Knot Raises $10Mn Series A

Card-on-file switching startup Knot announced it has raised a $10Mn Series A. The round was led by Nava Ventures, with participation from Plaid, and Amex Ventures. The company’s key offering enables card issuing companies to offer users a simple way to update their stored payment credentials at commonly used merchants, including Amazon, Netflix, Starbucks, and Uber. The company also offers a subscription canceler product and is developing account creation and password update capabilities. Knot plans to use the funding to accelerate its expansion of the merchants it supports.

Petal Scores New $200Mn Debt Facility

Cashflow-underwriting credit card startup Petal announced new equity and debt funding last week. The company disclosed it has raised $20Mn in additional equity from existing investors. It extended an existing loan and added an additional $20Mn debt commitment from Trinity Capital. And on top of that, Petal announced a $200Mn debt facility with Victory Park Capital.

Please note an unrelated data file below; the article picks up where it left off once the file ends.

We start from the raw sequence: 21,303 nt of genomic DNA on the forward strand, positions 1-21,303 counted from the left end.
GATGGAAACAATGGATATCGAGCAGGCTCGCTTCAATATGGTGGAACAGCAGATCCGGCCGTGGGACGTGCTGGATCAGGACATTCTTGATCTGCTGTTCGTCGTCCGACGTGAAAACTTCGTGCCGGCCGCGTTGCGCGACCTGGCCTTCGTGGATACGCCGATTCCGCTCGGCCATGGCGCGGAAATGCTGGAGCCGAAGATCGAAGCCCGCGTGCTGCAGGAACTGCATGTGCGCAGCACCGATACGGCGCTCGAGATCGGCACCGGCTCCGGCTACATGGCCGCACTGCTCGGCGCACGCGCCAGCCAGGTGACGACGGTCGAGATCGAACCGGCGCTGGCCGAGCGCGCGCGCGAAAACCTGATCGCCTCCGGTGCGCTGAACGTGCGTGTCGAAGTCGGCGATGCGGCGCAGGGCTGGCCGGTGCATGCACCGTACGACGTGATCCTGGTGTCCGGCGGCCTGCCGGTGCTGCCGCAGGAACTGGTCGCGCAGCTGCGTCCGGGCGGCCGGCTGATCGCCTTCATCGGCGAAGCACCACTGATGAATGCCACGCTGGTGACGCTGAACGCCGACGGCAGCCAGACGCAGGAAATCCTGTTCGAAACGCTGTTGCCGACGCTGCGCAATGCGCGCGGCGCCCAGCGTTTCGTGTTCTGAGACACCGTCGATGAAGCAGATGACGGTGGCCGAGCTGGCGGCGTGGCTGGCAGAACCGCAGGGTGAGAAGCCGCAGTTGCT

Achieve and Cross River Partner

Achieve, a personal lender, and Cross River announced a partnership to facilitate the sale of pass-through certificates backed by the personal loans the company originates. The initial issuance is backed by approximately 1,500 loans with a total principal balance of about $34.5Mn. The certificate enables investors to gain exposure to consumer credit with whole-loan economics. Of the partnership news, Achieve co-founder and co-CEO Andrew Housser said, “Cross River’s partnership will allow us to diversify our investor base and funding sources to further strengthen the Achieve Personal Loans platform, reflecting Achieve’s commitment to innovative strategies that help consumers get on, and stay on, the path to a brighter financial future.”

PayPal Launches Own Stablecoin